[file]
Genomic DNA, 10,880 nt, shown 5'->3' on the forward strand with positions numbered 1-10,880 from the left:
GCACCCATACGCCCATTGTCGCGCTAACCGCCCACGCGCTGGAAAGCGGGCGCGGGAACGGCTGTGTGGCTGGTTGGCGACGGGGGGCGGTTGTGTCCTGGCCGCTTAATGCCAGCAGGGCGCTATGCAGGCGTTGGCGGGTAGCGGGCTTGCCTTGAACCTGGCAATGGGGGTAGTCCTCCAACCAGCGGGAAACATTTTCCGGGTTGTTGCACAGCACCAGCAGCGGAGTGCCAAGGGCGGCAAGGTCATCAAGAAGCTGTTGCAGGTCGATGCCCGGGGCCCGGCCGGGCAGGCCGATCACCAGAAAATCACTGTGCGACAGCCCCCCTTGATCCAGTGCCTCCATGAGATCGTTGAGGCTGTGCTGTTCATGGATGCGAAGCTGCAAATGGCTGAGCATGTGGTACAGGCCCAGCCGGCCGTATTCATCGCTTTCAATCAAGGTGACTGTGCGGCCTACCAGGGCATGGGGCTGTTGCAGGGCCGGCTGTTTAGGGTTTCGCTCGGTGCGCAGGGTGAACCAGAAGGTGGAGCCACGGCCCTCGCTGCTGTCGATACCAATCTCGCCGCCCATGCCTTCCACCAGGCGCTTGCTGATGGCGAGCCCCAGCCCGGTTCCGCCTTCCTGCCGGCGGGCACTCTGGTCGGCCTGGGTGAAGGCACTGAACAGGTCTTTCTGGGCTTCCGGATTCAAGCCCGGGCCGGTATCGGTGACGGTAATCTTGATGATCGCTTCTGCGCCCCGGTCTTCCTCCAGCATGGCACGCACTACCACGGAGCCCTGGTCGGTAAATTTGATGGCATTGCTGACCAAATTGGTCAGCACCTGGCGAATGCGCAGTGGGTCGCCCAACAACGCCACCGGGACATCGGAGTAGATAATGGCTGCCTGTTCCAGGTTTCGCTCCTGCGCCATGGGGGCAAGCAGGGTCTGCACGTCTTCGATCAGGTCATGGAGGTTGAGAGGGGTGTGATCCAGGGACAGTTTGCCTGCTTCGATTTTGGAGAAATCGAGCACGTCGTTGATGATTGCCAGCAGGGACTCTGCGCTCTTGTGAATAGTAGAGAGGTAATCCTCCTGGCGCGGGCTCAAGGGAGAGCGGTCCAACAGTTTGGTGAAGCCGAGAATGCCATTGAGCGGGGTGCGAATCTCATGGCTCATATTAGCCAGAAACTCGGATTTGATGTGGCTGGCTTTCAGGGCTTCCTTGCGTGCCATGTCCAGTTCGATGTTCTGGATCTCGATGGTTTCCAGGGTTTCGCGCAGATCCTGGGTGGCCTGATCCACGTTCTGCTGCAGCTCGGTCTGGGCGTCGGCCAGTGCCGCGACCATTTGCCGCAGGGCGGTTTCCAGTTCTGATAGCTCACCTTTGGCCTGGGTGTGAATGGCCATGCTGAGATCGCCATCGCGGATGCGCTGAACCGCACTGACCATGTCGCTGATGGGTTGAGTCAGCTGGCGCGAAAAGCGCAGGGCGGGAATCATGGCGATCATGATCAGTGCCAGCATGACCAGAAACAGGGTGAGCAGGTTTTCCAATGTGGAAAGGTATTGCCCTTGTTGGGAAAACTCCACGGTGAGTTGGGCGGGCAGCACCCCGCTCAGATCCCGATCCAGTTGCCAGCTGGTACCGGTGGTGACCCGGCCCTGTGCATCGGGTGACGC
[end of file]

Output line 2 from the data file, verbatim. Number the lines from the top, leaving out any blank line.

GCACCCATACGCCCATTGTCGCGCTAACCGCCCACGCGCTGGAAAGCGGGCGCGGGAACGGCTGTGTGGCTGGTTGGCGACGGGGGGCGGTTGTGTCCTGGCCGCTTAATGCCAGCAGGGCGCTATGCAGGCGTTGGCGGGTAGCGGGCTTGCCTTGAACCTGGCAATGGGGGTAGTCCTCCAACCAGCGGGAAACATTTTCCGGGTTGTTGCACAGCACCAGCAGCGGAGTGCCAAGGGCGGCAAGGTCATCAAGAAGCTGTTGCAGGTCGATGCCCGGGGCCCGGCCGGGCAGGCCGATCACCAGAAAATCACTGTGCGACAGCCCCCCTTGATCCAGTGCCTCCATGAGATCGTTGAGGCTGTGCTGTTCATGGATGCGAAGCTGCAAATGGCTGAGCATGTGGTACAGGCCCAGCCGGCCGTATTCATCGCTTTCAATCAAGGTGACTGTGCGGCCTACCAGGGCATGGGGCTGTTGCAGGGCCGGCTGTTTAGGGTTTCGCTCGGTGCGCAGGGTGAACCAGAAGGTGGAGCCACGGCCCTCGCTGCTGTCGATACCAATCTCGCCGCCCATGCCTTCCACCAGGCGCTTGCTGATGGCGAGCCCCAGCCCGGTTCCGCCTTCCTGCCGGCGGGCACTCTGGTCGGCCTGGGTGAAGGCACTGAACAGGTCTTTCTGGGCTTCCGGATTCAAGCCCGGGCCGGTATCGGTGACGGTAATCTTGATGATCGCTTCTGCGCCCCGGTCTTCCTCCAGCATGGCACGCACTACCACGGAGCCCTGGTCGGTAAATTTGATGGCATTGCTGACCAAATTGGTCAGCACCTGGCGAATGCGCAGTGGGTCGCCCAACAACGCCACCGGGACATCGGAGTAGATAATGGCTGCCTGTTCCAGGTTTCGCTCCTGCGCCATGGGGGCAAGCAGGGTCTGCACGTCTTCGATCAGGTCATGGAGGTTGAGAGGGGTGTGATCCAGGGACAGTTTGCCTGCTTCGATTTTGGAGAAATCGAGCACGTCGTTGATGATTGCCAGCAGGGACTCTGCGCTCTTGTGAATAGTAGAGAGGTAATCCTCCTGGCGCGGGCTCAAGGGAGAGCGGTCCAACAGTTTGGTGAAGCCGAGAATGCCATTGAGCGGGGTGCGAATCTCATGGCTCATATTAGCCAGAAACTCGGATTTGATGTGGCTGGCTTTCAGGGCTTCCTTGCGTGCCATGTCCAGTTCGATGTTCTGGATCTCGATGGTTTCCAGGGTTTCGCGCAGATCCTGGGTGGCCTGATCCACGTTCTGCTGCAGCTCGGTCTGGGCGTCGGCCAGTGCCGCGACCATTTGCCGCAGGGCGGTTTCCAGTTCTGATAGCTCACCTTTGGCCTGGGTGTGAATGGCCATGCTGAGATCGCCATCGCGGATGCGCTGAACCGCACTGACCATGTCGCTGATGGGTTGAGTCAGCTGGCGCGAAAAGCGCAGGGCGGGAATCATGGCGATCATGATCAGTGCCAGCATGACCAGAAACAGGGTGAGCAGGTTTTCCAATGTGGAAAGGTATTGCCCTTGTTGGGAAAACTCCACGGTGAGTTGGGCGGGCAGCACCCCGCTCAGATCCCGATCCAGTTGCCAGCTGGTACCGGTGGTGACCCGGCCCTGTGCATCGGGTGACGC